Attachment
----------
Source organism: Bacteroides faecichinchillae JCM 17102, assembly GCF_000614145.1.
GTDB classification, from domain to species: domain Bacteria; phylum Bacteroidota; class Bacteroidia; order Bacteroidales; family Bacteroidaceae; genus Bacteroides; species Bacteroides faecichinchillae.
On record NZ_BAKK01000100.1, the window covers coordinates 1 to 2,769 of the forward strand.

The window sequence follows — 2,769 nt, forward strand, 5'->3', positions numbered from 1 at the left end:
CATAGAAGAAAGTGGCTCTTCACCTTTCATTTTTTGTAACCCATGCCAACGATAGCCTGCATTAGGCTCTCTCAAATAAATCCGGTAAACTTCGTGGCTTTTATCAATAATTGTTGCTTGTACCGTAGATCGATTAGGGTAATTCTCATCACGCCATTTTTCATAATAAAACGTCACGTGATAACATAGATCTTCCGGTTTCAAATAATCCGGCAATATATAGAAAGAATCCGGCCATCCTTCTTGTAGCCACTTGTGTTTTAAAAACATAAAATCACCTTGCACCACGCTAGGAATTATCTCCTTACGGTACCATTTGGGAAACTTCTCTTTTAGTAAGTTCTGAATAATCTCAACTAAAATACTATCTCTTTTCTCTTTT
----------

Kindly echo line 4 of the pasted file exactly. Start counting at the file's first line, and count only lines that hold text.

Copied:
The window sequence follows — 2,769 nt, forward strand, 5'->3', positions numbered from 1 at the left end: